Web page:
Thank you tourists

Speaking as a licensed Israeli tour guide, this has been a really tough summer for practically all of us in the Israeli tourism industry. One one hand, for those of us who have been in this business already for a while, we know only too well the cyclical nature of what we do for a living. It’s the nature of the beast. When times are good, grab whatever work you can, whenever you can. Because inevitably, there will be slow times, as now, as in the past, and as in the future.

It would be an understatement to say that that this has been a really, really tough summer for all of us living here in Israel. It started with the kidnapping/murder of Gilad, Naftali and Eyal, May G-d avenge their blood. The discovery of their bodies, the rioting in Jerusalem and throughout the country. Missiles fired at us from Gaza, one rocket falling just yards from my family as we were driving along the highway outside Jerusalem. Operation Protective Edge which when it first started we hoped would be completed in just a matter of weeks. Reservists, our neighbors, being called up for duty. Flight cancellations. And still the sirens wail.

And of course, the deaths. Too many. The soldiers who died while serving in the line of duty, the parents and the innocent children traumatized by the sirens and killed with the rockets.

And on top of all this chaos, and all the work cancellations I endured, I also suffered a great personal loss recently with the death of my father ob”m at the age of 79. And today I received the tragic news of a neighbor of ours, a young mother, who drowned saving her children from drowning.

It’s been a really tough summer, to say the least.

And so to you my fair weathered tourist, who cancelled your long planned summer vacation to Israel due to the situation, I bear no grudge. How could I! Why after all should you spend your hard earned dollars (no breaks from the airlines or hotels) to travel to a place which was being depicted by CNN and company as a place where Armageddon was imminent. Why celebrate a Bar Mitzvah in a place under fire when you can celebrate it safely somewhere else, like in Europe or the U.S.. I know first hand of the pressures you were being subjected to from friends and family to postpone your trip to another time.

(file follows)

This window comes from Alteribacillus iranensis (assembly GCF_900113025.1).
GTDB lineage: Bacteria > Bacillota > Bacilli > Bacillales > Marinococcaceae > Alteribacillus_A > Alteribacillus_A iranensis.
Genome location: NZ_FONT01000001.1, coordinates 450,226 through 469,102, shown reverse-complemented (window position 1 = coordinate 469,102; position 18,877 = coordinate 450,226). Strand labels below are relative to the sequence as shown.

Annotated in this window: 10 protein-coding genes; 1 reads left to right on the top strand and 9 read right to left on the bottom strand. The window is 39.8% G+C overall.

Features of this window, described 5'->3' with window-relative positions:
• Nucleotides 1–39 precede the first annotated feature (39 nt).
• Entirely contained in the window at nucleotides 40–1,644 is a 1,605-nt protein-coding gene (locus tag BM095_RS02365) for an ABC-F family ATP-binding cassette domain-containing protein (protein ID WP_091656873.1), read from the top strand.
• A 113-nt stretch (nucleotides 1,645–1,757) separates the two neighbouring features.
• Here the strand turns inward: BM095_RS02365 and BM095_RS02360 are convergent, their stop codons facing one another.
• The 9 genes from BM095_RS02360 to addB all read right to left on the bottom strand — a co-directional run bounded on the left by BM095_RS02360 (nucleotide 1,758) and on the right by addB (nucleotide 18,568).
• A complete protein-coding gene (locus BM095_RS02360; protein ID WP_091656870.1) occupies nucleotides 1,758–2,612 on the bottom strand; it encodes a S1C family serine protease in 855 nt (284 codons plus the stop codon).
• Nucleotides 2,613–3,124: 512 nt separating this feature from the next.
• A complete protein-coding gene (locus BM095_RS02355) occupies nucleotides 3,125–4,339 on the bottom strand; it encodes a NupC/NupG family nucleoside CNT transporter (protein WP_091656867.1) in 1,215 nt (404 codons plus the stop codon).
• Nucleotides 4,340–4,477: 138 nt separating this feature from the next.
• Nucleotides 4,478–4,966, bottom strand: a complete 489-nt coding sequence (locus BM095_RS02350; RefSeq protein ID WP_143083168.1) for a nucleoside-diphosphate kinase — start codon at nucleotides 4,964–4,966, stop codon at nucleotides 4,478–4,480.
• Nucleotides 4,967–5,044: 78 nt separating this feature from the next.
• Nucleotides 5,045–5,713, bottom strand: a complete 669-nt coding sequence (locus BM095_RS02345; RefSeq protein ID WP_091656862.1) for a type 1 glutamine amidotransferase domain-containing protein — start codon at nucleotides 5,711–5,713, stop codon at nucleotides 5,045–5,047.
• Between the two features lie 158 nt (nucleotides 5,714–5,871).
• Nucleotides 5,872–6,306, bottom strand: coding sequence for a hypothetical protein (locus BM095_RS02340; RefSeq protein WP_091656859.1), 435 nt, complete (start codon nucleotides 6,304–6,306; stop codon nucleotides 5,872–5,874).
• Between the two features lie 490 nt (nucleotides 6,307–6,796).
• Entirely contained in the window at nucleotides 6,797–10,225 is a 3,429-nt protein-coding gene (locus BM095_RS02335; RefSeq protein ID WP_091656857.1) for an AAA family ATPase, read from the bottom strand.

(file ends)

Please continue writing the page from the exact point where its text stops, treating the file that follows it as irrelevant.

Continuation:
And so you did. When things eventually quiet down you’ll be back. We’ll be here for you, and you’ll be there for us.

But to you my dear, dear friend, who despite your apprehensions you braved through it all and travelled here anyway; despite the dire warnings, despite the sirens, despite the falling rockets, despite the hot weather, despite the (some) rude Israelis, despite the high prices, despite CNN, despite what your family and friends said, you came anyway!

To you I can only say, that that’s the sign of a true friend. The friend that shows up when times are tough.

“True friends are placed together for the purpose of accomplishing great achievements that help others.” 
― Ellen J. Barrier

About the Author
Rabbi Mordechai Weiss was born in Miami Beach, Florida, and served as an emissary for Chabad in Teaneck, New Jersey for 21 years. Together with his family, he made Aliyah in July 2003 and is the author of "You Come For One Reason But Stay For Another." He is a licensed Tour Guide, a father of 12 children, and a grandfather of many. He resides together with his wife Ellie and family in Mitzpeh Yericho, Israel.
Related Topics
Related Posts